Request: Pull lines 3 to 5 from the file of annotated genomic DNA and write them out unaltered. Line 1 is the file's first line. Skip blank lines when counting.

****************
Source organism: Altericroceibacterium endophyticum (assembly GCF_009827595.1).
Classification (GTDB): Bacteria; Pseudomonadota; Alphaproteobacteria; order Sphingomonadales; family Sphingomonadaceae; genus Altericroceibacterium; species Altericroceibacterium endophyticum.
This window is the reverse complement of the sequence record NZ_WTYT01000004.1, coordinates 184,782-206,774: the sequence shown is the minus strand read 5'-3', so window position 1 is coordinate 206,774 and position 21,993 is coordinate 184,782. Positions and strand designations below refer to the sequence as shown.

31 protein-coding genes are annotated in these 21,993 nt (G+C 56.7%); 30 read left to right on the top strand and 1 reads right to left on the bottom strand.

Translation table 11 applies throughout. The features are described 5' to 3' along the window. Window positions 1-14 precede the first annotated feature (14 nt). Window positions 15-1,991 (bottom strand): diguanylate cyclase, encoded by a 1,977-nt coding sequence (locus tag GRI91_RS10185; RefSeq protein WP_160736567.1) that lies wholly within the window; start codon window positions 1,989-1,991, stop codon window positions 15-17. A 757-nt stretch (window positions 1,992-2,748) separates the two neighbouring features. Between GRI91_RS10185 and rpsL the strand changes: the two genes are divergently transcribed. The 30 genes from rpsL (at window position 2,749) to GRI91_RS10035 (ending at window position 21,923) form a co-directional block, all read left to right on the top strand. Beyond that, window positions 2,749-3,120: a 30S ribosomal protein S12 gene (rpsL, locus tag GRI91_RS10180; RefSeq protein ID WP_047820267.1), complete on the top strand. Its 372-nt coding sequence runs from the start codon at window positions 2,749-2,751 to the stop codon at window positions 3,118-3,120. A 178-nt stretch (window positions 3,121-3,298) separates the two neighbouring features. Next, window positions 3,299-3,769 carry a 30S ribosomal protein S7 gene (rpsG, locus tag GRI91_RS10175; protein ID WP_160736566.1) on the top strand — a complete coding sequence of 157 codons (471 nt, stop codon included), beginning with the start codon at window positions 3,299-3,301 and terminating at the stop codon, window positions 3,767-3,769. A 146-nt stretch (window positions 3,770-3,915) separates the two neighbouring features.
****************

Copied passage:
This window is the reverse complement of the sequence record NZ_WTYT01000004.1, coordinates 184,782-206,774: the sequence shown is the minus strand read 5'-3', so window position 1 is coordinate 206,774 and position 21,993 is coordinate 184,782. Positions and strand designations below refer to the sequence as shown.

31 protein-coding genes are annotated in these 21,993 nt (G+C 56.7%); 30 read left to right on the top strand and 1 reads right to left on the bottom strand.

Translation table 11 applies throughout. The features are described 5' to 3' along the window. Window positions 1-14 precede the first annotated feature (14 nt). Window positions 15-1,991 (bottom strand): diguanylate cyclase, encoded by a 1,977-nt coding sequence (locus tag GRI91_RS10185; RefSeq protein WP_160736567.1) that lies wholly within the window; start codon window positions 1,989-1,991, stop codon window positions 15-17. A 757-nt stretch (window positions 1,992-2,748) separates the two neighbouring features. Between GRI91_RS10185 and rpsL the strand changes: the two genes are divergently transcribed. The 30 genes from rpsL (at window position 2,749) to GRI91_RS10035 (ending at window position 21,923) form a co-directional block, all read left to right on the top strand. Beyond that, window positions 2,749-3,120: a 30S ribosomal protein S12 gene (rpsL, locus tag GRI91_RS10180; RefSeq protein ID WP_047820267.1), complete on the top strand. Its 372-nt coding sequence runs from the start codon at window positions 2,749-2,751 to the stop codon at window positions 3,118-3,120. A 178-nt stretch (window positions 3,121-3,298) separates the two neighbouring features. Next, window positions 3,299-3,769 carry a 30S ribosomal protein S7 gene (rpsG, locus tag GRI91_RS10175; protein ID WP_160736566.1) on the top strand — a complete coding sequence of 157 codons (471 nt, stop codon included), beginning with the start codon at window positions 3,299-3,301 and terminating at the stop codon, window positions 3,767-3,769. A 146-nt stretch (window positions 3,770-3,915) separates the two neighbouring features.